european musical instruments in India
mlangley at brinet.com
Wed Mar 26 16:49:02 EST 1997
One last comment on Indian violin-playing:
It is true that playing with the scroll held in the foot facilitates
playing only if the violinist does not use a chin-rest. In a sense, some
violinists pride themselves on using neither chin-rest nor shoulder-pad. I
confess that comfort this seems more anatomical than technical. But a
shorter fingerboard was in use before ca. 1830, and chin-rests date to the
late 19th and early 20th century. The shorter fingerboard, in fact, suits
the easier technical requirements of Indian music admirably. I would not
be surprised if some Indian violinists did not use the older--and
shorter--string length. The ancestor of both the violin and sarod was the
rebab, an Afghani one-stringed fiddle.
> From: David R. Israel <davidi at wizard.net>
> To: Members of the list <indology at liverpool.ac.uk>
> Subject: Re: european musical instruments in India
> Date: Wednesday, March 26, 1997 1:04 PM
> Chandan Raghava Narayan wrote:
> >Isn't it curious that the violin in Indian classical music
> >(Carnatic) is played with the scroll of the instrument resting on the
> >arch of the foot? I find this interesting because I was always taught
> >never to touch items associated with "Sarasvati", ie. books, paper,
> >and musical instruments, with your feet. The instrument can just as
> >well be played in the Western "upright" manner... Might this have to
> >do with it being a Western instrument? -chandan
> and this morning, Das Menon replied --
> > This may have more to do with the fact that 'gamakas', an essential
> > part of Carnatic music, is difficult to play with the violin held in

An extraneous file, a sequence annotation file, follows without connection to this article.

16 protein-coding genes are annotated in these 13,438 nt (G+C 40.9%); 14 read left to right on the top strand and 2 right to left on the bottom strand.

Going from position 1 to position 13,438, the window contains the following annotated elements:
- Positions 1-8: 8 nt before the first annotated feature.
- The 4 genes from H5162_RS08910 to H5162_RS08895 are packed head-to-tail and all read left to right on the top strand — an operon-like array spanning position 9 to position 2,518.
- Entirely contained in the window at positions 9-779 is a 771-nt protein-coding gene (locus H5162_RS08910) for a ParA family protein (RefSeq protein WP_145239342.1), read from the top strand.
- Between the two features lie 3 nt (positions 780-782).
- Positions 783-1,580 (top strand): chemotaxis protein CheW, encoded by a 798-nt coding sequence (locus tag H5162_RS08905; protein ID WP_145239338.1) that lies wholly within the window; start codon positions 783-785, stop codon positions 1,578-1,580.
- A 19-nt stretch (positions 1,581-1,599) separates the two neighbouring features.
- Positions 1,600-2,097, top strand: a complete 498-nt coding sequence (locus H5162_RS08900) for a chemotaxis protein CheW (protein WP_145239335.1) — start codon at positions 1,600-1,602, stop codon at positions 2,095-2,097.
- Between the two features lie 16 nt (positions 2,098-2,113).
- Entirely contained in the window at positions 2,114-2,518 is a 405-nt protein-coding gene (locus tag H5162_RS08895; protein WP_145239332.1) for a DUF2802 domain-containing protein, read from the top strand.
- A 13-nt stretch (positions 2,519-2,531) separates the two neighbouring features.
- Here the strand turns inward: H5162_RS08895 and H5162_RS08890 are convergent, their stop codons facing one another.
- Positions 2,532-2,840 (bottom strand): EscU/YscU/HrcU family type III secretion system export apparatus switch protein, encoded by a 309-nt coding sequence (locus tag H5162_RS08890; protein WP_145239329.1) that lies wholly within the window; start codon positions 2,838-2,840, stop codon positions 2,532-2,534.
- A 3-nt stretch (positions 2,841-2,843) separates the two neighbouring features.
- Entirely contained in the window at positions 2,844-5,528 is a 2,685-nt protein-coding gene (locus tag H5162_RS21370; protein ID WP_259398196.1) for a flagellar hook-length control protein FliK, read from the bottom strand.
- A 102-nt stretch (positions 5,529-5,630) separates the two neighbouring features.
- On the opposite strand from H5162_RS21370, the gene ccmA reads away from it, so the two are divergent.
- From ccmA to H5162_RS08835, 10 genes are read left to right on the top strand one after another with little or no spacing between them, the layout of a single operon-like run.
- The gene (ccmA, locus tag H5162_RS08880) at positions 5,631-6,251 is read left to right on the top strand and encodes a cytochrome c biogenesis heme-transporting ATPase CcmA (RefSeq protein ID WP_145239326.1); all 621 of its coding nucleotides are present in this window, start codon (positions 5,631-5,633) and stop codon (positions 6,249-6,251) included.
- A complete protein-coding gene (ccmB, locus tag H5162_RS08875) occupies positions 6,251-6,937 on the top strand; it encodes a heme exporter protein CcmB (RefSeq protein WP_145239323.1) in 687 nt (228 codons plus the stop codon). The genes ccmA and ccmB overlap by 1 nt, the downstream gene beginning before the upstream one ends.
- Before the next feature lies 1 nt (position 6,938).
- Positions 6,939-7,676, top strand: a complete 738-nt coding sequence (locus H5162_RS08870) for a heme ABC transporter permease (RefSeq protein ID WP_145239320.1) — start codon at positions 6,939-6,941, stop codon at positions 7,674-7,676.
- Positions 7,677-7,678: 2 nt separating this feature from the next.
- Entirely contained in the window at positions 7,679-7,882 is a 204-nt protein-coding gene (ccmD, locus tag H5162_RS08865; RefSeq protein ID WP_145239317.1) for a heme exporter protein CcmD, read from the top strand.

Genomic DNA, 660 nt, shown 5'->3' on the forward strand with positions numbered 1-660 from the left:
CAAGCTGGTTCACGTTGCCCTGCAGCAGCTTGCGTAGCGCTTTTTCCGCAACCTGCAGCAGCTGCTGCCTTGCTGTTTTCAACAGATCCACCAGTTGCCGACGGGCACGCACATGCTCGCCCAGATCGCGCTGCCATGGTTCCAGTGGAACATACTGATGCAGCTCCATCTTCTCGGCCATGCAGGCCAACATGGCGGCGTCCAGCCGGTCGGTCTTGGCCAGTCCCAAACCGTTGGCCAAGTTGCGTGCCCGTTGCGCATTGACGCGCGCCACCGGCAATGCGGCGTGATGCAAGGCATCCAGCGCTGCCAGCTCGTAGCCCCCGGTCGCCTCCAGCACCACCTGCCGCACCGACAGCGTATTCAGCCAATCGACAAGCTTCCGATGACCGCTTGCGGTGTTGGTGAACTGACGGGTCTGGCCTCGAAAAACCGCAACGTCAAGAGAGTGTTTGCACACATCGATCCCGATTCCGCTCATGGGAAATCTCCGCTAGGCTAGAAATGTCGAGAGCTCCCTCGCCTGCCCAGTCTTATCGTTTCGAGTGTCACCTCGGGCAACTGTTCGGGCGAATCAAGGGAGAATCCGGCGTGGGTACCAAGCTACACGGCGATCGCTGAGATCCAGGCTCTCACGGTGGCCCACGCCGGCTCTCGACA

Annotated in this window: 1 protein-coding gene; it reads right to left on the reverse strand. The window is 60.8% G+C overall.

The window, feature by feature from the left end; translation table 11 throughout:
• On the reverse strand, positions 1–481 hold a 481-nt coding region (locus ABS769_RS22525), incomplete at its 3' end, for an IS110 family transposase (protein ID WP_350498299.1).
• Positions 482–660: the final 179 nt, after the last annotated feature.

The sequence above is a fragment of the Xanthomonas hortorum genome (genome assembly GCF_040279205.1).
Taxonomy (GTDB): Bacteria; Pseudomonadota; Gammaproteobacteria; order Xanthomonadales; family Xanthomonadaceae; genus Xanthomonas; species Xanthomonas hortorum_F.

> > Western style.
> That explanation seems to echo what the well-known Karnatic violinist
> L. Subramaniam told me when I interviewed him (for a small newspaper,
> abt. a dozen or more years ago). He remarked something to the effect
> that when the violin scroll is rested on the foot, it makes the whole
> playing process looser & freer (the instrument thus being "anchored"
> at both ends) -- I guess there's more freedom both for neck & arm.
> In terms of the question of the instrument & the foot, a comparative
> case is that of sitar in Hindustani music -- the base of which which
> is traditionally rested on (I believe) the sole of the right foot.
> Still, I don't know if these cases of practice quite solve the
> mystery raised by Chandan -- and one imagines there must have been
> some manner or route of justifying the seeming gesture of disrespect
> -- whether in case of violin or sitar.
> Another note about the violin in Indian music. L. Subramaniam
> alluded to me some of the Tanjore court history discussed in some
> detail by S. Palaniappan. But he *also* refered to the belief
> (probably a prevalent belief) that the violin has ancient antecedents
> in the so-called *ravana* [or some cognate word?] -- a legendary
> bowed-string instrument associated w/ the Lord of Lankha, of epic
> fame (&/or infamy). The general sense of this reference by the
> musician seemed to be a suggestion that South Indians were
> predisposed to favor such a bowed string instrument as the violin due
> to this ancient history -- and/or, a sense that it's something they'd
> seen before that had thus been re-introduced by the Dutch folks.
> p.s.: I just joined your august ranks a day or two ago -- expecting
> mainly to sit back & soak up the scholarship [I not being any sort of
> proper Indological academic] -- but so happens this particular
> thread touched on familiar issues.
> > david raphael israel <
> >> washington d.c. <<
> | davidi at wizard.net (home)
> | disrael at skgf.com (office)
> | thy centuries follow each other
> | perfecting a small wild flower
> | (Tagore)
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